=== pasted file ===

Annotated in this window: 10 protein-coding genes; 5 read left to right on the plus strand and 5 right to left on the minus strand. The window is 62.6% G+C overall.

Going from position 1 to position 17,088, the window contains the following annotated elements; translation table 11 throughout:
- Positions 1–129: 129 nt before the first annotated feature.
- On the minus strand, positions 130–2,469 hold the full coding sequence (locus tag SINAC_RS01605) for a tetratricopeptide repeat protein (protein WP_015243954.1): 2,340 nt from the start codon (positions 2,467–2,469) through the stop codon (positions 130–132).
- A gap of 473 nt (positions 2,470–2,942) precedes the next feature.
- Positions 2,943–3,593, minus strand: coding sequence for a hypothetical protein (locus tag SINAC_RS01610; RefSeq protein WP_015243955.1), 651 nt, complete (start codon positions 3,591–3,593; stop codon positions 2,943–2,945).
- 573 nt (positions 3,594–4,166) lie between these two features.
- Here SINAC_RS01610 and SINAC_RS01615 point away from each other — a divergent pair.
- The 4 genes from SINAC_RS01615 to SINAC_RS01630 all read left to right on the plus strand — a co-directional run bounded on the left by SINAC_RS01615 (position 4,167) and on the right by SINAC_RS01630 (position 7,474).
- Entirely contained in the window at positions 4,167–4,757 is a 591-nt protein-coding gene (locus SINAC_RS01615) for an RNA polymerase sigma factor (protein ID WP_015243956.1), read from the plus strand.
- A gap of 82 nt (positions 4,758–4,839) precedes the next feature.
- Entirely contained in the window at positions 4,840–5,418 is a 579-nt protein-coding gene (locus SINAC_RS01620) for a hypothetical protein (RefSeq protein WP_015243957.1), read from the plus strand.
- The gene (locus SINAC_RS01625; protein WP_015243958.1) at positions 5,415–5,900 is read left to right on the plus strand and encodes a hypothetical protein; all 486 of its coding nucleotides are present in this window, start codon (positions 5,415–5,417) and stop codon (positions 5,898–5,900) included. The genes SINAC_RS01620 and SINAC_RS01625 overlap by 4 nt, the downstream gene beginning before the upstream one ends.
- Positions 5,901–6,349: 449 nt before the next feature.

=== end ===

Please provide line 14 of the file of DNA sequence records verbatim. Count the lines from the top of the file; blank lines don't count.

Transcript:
- Positions 5,901–6,349: 449 nt before the next feature.